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‘Housewives’ desperately needs a makeover

The first-season finale of “Desperate Housewives” was a model of perfection. All of the storylines that had developed throughout 23 episodes came together and were resolved, except for one.

Ending with both resolution and a minor cliffhanger let the season finale offer both satisfaction and anticipation, unlike its ABC counterpart “Lost,” which cheated its way through its season finale.

When the second season of “Desperate Housewives” debuted, the lingering plotline was resolved when Mike rescued Susan and Zach ran away. And then the series choked on its own conceit, revealing that, on Wisteria Lane, our attraction to the series may have always been as fake as the grass in front of the flawless phony facades.

With Mary Alice’s storyline all but finished, her narration now makes little sense. Instead of telling her story, she’s just eavesdropping on her neighbors and friends, and her advice has been revealed to be clichéd thoughts that belong on Successories, not in a show that was presumed to be witty and smart.

This season, Lynette is still relentlessly stunted by her out-of-control children, even though she’s working full-time. At her new job, she has another child to deal with: her boss, who’s more of a caricature of an overblown stereotype than an actual character. New playmates for Lynette’s twin boys offered hope for relief, but of course, that ended before it even began.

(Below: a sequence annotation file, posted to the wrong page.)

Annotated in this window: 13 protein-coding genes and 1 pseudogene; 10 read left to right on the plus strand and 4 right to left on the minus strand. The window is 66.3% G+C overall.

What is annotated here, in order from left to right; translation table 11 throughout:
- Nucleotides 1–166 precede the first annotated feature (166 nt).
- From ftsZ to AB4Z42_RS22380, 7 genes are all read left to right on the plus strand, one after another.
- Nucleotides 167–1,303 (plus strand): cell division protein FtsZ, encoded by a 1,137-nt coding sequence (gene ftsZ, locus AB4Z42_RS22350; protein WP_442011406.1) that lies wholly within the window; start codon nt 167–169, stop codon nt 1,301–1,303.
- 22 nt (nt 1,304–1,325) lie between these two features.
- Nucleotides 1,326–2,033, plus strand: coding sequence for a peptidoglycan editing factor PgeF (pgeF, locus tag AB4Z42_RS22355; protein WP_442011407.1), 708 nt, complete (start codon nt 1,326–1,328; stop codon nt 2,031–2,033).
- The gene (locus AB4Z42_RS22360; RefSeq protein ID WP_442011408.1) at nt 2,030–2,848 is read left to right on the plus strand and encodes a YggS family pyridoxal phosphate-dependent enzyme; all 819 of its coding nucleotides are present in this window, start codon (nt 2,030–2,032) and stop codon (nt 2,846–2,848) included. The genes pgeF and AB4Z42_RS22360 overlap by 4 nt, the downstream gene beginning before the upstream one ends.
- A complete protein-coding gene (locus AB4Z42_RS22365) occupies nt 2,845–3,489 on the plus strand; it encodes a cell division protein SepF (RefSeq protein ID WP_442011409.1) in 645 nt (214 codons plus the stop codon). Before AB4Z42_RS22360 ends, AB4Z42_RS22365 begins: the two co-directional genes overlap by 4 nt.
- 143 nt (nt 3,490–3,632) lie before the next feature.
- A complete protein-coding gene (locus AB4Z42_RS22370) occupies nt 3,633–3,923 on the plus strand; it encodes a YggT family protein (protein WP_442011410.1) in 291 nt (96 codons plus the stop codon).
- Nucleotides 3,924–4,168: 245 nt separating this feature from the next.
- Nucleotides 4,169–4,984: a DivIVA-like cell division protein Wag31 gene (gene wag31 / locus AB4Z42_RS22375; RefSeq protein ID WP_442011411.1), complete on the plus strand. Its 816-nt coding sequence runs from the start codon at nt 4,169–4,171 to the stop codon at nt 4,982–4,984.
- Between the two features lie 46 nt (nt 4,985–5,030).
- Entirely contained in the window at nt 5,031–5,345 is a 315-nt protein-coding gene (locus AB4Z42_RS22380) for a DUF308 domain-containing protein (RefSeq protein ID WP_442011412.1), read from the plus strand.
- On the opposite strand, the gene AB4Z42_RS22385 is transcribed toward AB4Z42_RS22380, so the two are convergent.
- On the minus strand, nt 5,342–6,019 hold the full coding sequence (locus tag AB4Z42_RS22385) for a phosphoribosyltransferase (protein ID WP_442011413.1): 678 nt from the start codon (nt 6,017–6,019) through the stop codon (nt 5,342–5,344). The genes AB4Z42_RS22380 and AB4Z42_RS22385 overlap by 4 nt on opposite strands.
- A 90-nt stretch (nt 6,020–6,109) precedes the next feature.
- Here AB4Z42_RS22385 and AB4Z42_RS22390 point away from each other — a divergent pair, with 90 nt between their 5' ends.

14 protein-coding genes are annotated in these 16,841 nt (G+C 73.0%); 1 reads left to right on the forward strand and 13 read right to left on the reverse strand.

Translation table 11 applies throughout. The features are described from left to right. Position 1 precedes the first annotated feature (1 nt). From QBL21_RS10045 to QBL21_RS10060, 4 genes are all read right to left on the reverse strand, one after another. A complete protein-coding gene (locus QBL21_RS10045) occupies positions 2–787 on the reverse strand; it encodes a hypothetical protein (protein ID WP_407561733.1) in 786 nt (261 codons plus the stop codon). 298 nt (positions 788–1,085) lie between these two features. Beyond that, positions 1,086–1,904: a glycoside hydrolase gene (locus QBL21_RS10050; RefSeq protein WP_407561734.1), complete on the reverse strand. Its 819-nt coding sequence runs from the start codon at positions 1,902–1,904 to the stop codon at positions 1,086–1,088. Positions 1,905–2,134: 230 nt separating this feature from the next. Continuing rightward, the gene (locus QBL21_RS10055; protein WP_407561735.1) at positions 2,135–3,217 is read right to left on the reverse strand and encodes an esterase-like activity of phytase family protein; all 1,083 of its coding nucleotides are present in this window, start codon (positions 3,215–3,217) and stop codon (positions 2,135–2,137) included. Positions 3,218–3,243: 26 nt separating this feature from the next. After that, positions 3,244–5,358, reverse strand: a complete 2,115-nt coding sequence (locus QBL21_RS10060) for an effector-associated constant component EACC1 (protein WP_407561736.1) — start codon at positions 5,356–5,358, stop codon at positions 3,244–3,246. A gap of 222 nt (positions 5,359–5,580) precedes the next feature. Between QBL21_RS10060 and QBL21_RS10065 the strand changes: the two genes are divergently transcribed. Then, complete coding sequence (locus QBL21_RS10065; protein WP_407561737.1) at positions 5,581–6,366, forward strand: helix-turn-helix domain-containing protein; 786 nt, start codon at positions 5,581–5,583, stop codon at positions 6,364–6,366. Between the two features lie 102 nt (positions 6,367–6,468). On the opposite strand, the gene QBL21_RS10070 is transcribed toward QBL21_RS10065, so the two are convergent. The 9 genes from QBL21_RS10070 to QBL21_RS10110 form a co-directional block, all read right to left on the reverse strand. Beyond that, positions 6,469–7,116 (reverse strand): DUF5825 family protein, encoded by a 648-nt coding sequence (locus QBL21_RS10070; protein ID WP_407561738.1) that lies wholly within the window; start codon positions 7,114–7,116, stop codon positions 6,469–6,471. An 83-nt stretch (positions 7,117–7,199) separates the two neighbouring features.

Gabrielle is still playing the spoiled, childish vixen, and she continues to toy with Carlos even though he’s in jail. She’s pregnant (or is she, after this week’s fall?) and allegedly getting bigger, but neither her body nor her behavior indicates that she’ll be a mother in a half a year or so. Trying to fit into a dress, she enlisted her new gardeners’ help. All three actors valiantly pretended to struggle to get the dress onto her all-too-perfect frame, but not even they believed it. Later, talking to Bree, Gabrielle insisted that she’s grown, but Gabi spoke for the audience when she said, “I’ve changed, and I honestly don’t know how.” Neither do we, because the show’s given us nothing by way of growth or development.

Likewise, Susan acts increasingly immaturely and irrationally.

Her daughter Julie has more intelligence and maturity than most of the adults on Wisteria Lane combined, but she has been tragically absent for most of this season. After finding her mother and father in bed, she admonished Susan, “You slept with him the same night he broke up with” neighbor Edie. Susan responded yet again with another annoying, whimpering confession of her stupidity: “Well, I said it was a good explanation, not a great one.”

Perhaps the only character who truly evolved is Bree, who’s both literally and metaphorically let her hair down, relaxing her tight grip on her imperfect world. But with her children absent, she’s only interacting with (and being pulled down by) George, the pharmacist who probably killed her husband. This week, he proposed marriage. Bree was dumbstruck. “George, Rex hasn’t even been dead for two months,” she said. But then, seconds later, she bafflingly and meekly said “okay” to his proposal. This is not the Bree we know; this is a Bree who has nothing better to do, so she just agrees to get married to a creepy psychopath who later effortlessly murdered her psychiatrist while the music on the soundtrack chirped merrily away.